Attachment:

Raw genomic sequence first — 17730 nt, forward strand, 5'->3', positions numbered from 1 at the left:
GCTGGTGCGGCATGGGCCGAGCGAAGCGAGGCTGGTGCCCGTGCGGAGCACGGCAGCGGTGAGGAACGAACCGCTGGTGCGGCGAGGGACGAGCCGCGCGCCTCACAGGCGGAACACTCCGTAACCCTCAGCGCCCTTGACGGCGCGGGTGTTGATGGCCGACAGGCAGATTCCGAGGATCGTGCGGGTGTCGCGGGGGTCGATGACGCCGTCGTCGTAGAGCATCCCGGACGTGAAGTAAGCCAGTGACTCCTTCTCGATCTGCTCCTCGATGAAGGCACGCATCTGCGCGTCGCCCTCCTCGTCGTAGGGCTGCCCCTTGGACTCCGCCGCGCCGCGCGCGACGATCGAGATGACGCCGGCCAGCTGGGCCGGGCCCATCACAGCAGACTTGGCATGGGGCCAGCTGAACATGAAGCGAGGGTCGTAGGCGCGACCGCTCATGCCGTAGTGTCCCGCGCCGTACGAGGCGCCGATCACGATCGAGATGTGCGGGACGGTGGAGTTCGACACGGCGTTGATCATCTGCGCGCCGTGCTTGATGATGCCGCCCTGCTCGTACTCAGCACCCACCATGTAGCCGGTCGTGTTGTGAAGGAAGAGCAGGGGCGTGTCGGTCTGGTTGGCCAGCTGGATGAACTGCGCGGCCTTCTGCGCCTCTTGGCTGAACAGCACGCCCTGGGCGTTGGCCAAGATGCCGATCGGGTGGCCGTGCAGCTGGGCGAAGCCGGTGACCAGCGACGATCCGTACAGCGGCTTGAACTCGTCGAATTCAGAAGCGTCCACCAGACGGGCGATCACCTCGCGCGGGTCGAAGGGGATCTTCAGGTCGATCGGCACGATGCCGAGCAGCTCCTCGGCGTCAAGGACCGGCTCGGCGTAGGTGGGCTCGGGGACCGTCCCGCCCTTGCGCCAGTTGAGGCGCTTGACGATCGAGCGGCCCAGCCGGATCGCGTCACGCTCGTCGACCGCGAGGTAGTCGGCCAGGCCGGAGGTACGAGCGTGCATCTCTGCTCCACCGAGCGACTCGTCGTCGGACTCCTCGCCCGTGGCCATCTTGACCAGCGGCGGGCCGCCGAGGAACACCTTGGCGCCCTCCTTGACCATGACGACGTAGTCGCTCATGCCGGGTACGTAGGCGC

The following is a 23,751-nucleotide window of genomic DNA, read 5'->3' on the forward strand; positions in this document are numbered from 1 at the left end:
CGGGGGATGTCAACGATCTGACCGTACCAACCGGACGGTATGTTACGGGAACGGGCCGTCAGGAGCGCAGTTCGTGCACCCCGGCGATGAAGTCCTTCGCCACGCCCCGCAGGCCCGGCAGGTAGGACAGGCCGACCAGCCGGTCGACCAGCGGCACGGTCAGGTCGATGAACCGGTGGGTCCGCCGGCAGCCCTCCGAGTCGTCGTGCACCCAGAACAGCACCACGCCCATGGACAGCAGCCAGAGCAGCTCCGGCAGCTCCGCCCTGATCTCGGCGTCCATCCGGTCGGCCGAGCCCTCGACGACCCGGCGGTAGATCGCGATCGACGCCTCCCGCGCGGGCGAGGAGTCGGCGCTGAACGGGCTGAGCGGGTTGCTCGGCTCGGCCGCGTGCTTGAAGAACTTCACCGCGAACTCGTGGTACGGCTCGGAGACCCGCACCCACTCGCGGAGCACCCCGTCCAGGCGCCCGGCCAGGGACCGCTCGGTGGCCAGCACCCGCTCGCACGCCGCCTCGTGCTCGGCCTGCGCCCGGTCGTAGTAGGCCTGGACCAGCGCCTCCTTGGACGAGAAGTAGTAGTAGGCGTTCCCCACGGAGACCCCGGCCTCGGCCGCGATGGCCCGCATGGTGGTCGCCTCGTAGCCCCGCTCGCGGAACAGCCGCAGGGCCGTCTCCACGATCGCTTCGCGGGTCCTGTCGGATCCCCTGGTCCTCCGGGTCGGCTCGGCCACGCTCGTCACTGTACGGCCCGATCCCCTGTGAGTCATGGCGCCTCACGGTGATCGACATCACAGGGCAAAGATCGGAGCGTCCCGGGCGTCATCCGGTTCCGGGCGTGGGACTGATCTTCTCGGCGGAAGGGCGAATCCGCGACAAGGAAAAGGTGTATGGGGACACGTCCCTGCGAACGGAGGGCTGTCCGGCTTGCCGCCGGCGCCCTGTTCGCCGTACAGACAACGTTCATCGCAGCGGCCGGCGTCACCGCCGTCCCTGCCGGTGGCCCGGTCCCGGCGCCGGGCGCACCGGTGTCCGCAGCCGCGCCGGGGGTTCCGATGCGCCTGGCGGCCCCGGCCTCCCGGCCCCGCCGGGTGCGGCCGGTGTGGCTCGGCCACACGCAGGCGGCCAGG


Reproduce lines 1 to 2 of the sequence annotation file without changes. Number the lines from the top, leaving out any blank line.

Raw genomic sequence first — 17730 nt, forward strand, 5'->3', positions numbered from 1 at the left:
GCTGGTGCGGCATGGGCCGAGCGAAGCGAGGCTGGTGCCCGTGCGGAGCACGGCAGCGGTGAGGAACGAACCGCTGGTGCGGCGAGGGACGAGCCGCGCGCCTCACAGGCGGAACACTCCGTAACCCTCAGCGCCCTTGACGGCGCGGGTGTTGATGGCCGACAGGCAGATTCCGAGGATCGTGCGGGTGTCGCGGGGGTCGATGACGCCGTCGTCGTAGAGCATCCCGGACGTGAAGTAAGCCAGTGACTCCTTCTCGATCTGCTCCTCGATGAAGGCACGCATCTGCGCGTCGCCCTCCTCGTCGTAGGGCTGCCCCTTGGACTCCGCCGCGCCGCGCGCGACGATCGAGATGACGCCGGCCAGCTGGGCCGGGCCCATCACAGCAGACTTGGCATGGGGCCAGCTGAACATGAAGCGAGGGTCGTAGGCGCGACCGCTCATGCCGTAGTGTCCCGCGCCGTACGAGGCGCCGATCACGATCGAGATGTGCGGGACGGTGGAGTTCGACACGGCGTTGATCATCTGCGCGCCGTGCTTGATGATGCCGCCCTGCTCGTACTCAGCACCCACCATGTAGCCGGTCGTGTTGTGAAGGAAGAGCAGGGGCGTGTCGGTCTGGTTGGCCAGCTGGATGAACTGCGCGGCCTTCTGCGCCTCTTGGCTGAACAGCACGCCCTGGGCGTTGGCCAAGATGCCGATCGGGTGGCCGTGCAGCTGGGCGAAGCCGGTGACCAGCGACGATCCGTACAGCGGCTTGAACTCGTCGAATTCAGAAGCGTCCACCAGACGGGCGATCACCTCGCGCGGGTCGAAGGGGATCTTCAGGTCGATCGGCACGATGCCGAGCAGCTCCTCGGCGTCAAGGACCGGCTCGGCGTAGGTGGGCTCGGGGACCGTCCCGCCCTTGCGCCAGTTGAGGCGCTTGACGATCGAGCGGCCCAGCCGGATCGCGTCACGCTCGTCGACCGCGAGGTAGTCGGCCAGGCCGGAGGTACGAGCGTGCATCTCTGCTCCACCGAGCGACTCGTCGTCGGACTCCTCGCCCGTGGCCATCTTGACCAGCGGCGGGCCGCCGAGGAACACCTTGGCGCCCTCCTTGACCATGACGACGTAGTCGCTCATGCCGGGTACGTAGGCGC